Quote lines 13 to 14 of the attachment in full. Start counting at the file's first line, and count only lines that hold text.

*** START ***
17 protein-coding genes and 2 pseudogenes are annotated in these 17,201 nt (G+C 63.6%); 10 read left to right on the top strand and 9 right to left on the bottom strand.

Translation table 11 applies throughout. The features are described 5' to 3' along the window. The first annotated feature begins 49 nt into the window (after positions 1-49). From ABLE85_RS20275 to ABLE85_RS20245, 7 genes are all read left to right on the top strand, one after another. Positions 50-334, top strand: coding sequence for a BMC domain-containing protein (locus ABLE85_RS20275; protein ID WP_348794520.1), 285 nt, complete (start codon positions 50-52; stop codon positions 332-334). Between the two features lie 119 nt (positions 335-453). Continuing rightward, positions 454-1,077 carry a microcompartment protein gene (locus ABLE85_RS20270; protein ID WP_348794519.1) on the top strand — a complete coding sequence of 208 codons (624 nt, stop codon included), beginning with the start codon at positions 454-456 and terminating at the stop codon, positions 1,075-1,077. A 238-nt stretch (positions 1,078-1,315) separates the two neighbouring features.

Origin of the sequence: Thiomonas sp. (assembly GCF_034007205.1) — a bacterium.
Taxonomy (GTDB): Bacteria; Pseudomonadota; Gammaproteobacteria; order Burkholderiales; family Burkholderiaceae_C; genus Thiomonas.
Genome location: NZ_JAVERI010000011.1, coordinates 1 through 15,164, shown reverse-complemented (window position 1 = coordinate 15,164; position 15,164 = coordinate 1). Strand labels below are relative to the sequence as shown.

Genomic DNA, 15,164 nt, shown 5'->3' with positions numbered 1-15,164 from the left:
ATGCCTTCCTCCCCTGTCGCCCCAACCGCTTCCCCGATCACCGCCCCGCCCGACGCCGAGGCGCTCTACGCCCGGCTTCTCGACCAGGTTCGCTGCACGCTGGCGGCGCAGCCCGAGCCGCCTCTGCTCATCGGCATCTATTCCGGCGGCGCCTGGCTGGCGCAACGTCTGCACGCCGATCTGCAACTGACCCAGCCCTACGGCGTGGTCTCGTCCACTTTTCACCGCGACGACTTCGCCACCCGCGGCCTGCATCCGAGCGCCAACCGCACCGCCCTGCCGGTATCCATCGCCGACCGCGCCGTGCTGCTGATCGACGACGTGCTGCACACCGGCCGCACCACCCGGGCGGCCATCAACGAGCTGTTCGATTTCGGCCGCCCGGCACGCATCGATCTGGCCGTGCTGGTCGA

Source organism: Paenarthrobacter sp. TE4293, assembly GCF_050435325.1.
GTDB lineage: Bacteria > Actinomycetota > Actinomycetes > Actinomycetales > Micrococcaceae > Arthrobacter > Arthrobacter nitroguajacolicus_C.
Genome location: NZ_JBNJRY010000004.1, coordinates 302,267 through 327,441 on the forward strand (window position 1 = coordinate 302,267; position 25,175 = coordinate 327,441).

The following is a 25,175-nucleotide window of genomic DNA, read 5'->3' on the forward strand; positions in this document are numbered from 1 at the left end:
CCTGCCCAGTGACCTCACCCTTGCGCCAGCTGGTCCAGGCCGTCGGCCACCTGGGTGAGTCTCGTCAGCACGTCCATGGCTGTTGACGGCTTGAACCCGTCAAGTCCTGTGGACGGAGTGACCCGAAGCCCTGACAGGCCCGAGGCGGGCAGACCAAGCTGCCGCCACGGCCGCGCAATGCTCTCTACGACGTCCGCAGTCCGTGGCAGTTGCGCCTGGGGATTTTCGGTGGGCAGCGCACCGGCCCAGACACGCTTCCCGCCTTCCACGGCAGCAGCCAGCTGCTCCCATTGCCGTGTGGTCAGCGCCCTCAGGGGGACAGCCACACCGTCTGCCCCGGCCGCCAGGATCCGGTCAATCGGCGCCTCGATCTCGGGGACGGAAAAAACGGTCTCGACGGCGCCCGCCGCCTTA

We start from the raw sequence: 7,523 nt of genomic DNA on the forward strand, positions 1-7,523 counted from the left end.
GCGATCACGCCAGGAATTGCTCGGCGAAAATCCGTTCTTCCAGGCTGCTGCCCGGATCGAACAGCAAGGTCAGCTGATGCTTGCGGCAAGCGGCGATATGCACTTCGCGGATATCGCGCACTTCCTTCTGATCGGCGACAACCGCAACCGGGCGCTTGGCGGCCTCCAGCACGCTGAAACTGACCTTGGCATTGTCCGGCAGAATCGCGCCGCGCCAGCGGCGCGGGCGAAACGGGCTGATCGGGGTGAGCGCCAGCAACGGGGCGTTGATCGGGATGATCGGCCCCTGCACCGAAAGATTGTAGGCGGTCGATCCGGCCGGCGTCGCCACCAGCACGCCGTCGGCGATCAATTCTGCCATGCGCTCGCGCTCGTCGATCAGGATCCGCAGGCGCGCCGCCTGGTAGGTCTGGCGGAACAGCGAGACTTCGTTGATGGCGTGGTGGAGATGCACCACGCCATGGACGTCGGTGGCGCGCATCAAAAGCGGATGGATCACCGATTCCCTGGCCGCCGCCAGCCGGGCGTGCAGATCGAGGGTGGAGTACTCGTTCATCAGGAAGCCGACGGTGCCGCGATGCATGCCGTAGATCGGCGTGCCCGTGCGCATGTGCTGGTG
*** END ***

We start from the raw sequence: 7,523 nt of genomic DNA on the forward strand, positions 1-7,523 counted from the left end.
GCGATCACGCCAGGAATTGCTCGGCGAAAATCCGTTCTTCCAGGCTGCTGCCCGGATCGAACAGCAAGGTCAGCTGATGCTTGCGGCAAGCGGCGATATGCACTTCGCGGATATCGCGCACTTCCTTCTGATCGGCGACAACCGCAACCGGGCGCTTGGCGGCCTCCAGCACGCTGAAACTGACCTTGGCATTGTCCGGCAGAATCGCGCCGCGCCAGCGGCGCGGGCGAAACGGGCTGATCGGGGTGAGCGCCAGCAACGGGGCGTTGATCGGGATGATCGGCCCCTGCACCGAAAGATTGTAGGCGGTCGATCCGGCCGGCGTCGCCACCAGCACGCCGTCGGCGATCAATTCTGCCATGCGCTCGCGCTCGTCGATCAGGATCCGCAGGCGCGCCGCCTGGTAGGTCTGGCGGAACAGCGAGACTTCGTTGATGGCGTGGTGGAGATGCACCACGCCATGGACGTCGGTGGCGCGCATCAAAAGCGGATGGATCACCGATTCCCTGGCCGCCGCCAGCCGGGCGTGCAGATCGAGGGTGGAGTACTCGTTCATCAGGAAGCCGACGGTGCCGCGATGCATGCCGTAGATCGGCGTGCCCGTGCGCATGTGCTGGTG